Honestly, there's a lot of theft out there, so that is really important too.


When you were researching options for GPS, knowing that there WERE constraints on the table, and different use cases  -- (managing a fleet of school buses vs. a fleet of dump trucks) -- what were you were looking for in a solution? 


Chris: Being a bit younger in the industry, I really like the technology that's coming out. The interface is really important to me and how it integrates into what you do on a daily basis and how it operates is important. We chose Samsara as our GPS provider.

I feel like they are a technology company that's moved into the GPS world, as opposed to kind of like the old-school GPS companies that are trying to catch up. The AI and all the technology behind Samsara is just phenomenal and I feel like it makes your day easier when you can allow that stuff to help manage for you.


When you were thinking about purchasing a GPS solution, who else at your company did you loop into those conversations, and who did you have to get on board? 


Chris: My style is I want to get everybody involved. Anybody that's going to touch the product or use it. I want to get their feedback. So we did. We went through three different GPS companies and vetted them out. We actually ended up with two. We did demos of how the drivers  interacted with it. How administrators would use it. How everything is used on a daily basis. I think it's really important to vet everything out.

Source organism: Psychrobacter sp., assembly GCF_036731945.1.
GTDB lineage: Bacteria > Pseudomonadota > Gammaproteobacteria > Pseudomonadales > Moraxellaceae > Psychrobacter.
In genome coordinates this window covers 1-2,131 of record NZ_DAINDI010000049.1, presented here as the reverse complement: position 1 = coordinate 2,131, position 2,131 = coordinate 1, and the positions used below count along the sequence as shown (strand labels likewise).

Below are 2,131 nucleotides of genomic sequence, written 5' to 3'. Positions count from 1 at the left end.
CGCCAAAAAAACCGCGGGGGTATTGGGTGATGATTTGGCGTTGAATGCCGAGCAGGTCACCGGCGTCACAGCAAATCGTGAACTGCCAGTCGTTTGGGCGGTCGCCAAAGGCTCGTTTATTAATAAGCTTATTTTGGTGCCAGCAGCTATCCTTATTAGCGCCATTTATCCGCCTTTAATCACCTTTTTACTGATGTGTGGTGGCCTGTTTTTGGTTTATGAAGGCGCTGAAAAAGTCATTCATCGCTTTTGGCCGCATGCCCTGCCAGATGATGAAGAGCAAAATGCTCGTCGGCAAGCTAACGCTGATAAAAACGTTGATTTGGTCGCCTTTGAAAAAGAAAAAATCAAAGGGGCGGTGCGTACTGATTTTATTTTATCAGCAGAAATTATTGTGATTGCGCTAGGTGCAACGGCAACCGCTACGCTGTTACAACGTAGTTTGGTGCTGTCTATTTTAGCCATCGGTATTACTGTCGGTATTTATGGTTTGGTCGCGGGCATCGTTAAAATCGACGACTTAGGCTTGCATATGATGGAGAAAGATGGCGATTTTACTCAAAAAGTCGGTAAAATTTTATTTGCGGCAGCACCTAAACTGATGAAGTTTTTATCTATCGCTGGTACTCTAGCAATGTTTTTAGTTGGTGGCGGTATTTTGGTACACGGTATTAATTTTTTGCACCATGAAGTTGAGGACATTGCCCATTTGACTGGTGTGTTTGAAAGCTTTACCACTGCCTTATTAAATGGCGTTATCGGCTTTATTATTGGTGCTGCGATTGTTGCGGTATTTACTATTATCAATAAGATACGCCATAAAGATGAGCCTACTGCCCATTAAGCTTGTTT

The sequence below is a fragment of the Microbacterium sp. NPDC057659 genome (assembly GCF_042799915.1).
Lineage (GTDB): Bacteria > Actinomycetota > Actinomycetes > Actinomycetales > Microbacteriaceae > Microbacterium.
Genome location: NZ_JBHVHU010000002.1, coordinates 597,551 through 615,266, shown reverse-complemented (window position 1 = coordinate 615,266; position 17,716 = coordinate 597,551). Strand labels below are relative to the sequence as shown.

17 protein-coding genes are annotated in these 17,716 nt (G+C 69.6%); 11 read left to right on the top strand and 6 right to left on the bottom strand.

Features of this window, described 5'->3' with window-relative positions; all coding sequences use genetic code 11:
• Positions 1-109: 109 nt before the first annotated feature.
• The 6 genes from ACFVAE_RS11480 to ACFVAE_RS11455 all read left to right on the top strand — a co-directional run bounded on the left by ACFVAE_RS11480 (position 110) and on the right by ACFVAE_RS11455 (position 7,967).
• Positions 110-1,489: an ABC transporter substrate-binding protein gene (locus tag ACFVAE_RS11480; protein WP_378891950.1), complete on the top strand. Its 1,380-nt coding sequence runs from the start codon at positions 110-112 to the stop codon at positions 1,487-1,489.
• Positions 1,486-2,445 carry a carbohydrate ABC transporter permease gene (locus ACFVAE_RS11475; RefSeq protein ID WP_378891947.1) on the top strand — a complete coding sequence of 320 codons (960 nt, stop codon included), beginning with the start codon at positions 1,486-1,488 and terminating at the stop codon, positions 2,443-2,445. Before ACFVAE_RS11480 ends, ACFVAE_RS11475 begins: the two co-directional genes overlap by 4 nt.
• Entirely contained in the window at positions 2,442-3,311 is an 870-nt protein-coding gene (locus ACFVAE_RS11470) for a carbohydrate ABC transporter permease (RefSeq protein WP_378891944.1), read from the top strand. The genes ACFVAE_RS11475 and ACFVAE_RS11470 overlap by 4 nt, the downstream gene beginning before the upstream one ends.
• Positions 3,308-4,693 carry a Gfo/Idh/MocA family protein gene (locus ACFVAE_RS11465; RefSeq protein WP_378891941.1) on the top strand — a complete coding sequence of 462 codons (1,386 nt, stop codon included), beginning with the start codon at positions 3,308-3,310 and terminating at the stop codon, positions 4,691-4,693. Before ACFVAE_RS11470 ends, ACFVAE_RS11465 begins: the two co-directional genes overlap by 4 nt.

I also talked to other PNBA members. I reached out to them and between the different members, people were using two or three different ones, and I got their feedback. We were really trying to get as much feedback as possible.


Word of mouth, especially in the construction industry, is so important. Buying technology is no different.


When you talked to other PNBA members, did they give you any advice about how to introduce this change into your organization? did your team have any initial concerns? 


Chris: Change management is big. Trying to get people on board with looking at the benefits of the systems. Getting drivers on board is huge. I would say for me personally, the GPS implementation wasn't as difficult as implementing the dash cameras.

We did the GPS implementation in 2018. Dash cams were in 2020.  That was a big one. Trying to find internal advocates, from within the driver world, it’s hard. Word of mouth, whether it's from the admin side or the driver's side, trying to find somebody that's going to be an advocate for you internally, is really important.


I’ve heard that some of the people who have the most questions in the beginning, who you think are never going to get on board with technology, are actually the ones who become champions because they end up truly understanding it and the benefits. 


Those people turn into the internal advocates that can help get others on board. Have you had that experience as well?


Chris: Yes. That's it. I actually looked for that person at every division during drivers meetings when we were implementing GPS because in general, in my experience, that person is pretty vocal.